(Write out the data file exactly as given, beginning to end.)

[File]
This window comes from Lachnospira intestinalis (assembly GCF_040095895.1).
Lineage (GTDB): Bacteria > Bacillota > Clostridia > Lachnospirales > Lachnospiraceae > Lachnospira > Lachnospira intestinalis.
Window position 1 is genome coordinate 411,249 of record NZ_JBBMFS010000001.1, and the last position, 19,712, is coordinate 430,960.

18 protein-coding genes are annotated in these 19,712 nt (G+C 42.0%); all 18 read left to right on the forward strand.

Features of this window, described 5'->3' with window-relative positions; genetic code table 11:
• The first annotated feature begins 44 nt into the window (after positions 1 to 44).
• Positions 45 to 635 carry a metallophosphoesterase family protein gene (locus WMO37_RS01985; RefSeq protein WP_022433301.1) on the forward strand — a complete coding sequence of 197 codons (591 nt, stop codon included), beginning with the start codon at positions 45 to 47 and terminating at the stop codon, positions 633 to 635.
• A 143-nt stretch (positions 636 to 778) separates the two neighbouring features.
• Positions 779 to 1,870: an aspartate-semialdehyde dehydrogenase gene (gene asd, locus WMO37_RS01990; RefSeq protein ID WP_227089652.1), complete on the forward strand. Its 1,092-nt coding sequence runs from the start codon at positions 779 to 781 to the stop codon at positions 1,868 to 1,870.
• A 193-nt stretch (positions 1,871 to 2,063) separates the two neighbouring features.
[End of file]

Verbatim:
This window comes from Lachnospira intestinalis (assembly GCF_040095895.1).
Lineage (GTDB): Bacteria > Bacillota > Clostridia > Lachnospirales > Lachnospiraceae > Lachnospira > Lachnospira intestinalis.
Window position 1 is genome coordinate 411,249 of record NZ_JBBMFS010000001.1, and the last position, 19,712, is coordinate 430,960.

18 protein-coding genes are annotated in these 19,712 nt (G+C 42.0%); all 18 read left to right on the forward strand.

Features of this window, described 5'->3' with window-relative positions; genetic code table 11:
• The first annotated feature begins 44 nt into the window (after positions 1 to 44).
• Positions 45 to 635 carry a metallophosphoesterase family protein gene (locus WMO37_RS01985; RefSeq protein WP_022433301.1) on the forward strand — a complete coding sequence of 197 codons (591 nt, stop codon included), beginning with the start codon at positions 45 to 47 and terminating at the stop codon, positions 633 to 635.
• A 143-nt stretch (positions 636 to 778) separates the two neighbouring features.
• Positions 779 to 1,870: an aspartate-semialdehyde dehydrogenase gene (gene asd, locus WMO37_RS01990; RefSeq protein ID WP_227089652.1), complete on the forward strand. Its 1,092-nt coding sequence runs from the start codon at positions 779 to 781 to the stop codon at positions 1,868 to 1,870.
• A 193-nt stretch (positions 1,871 to 2,063) separates the two neighbouring features.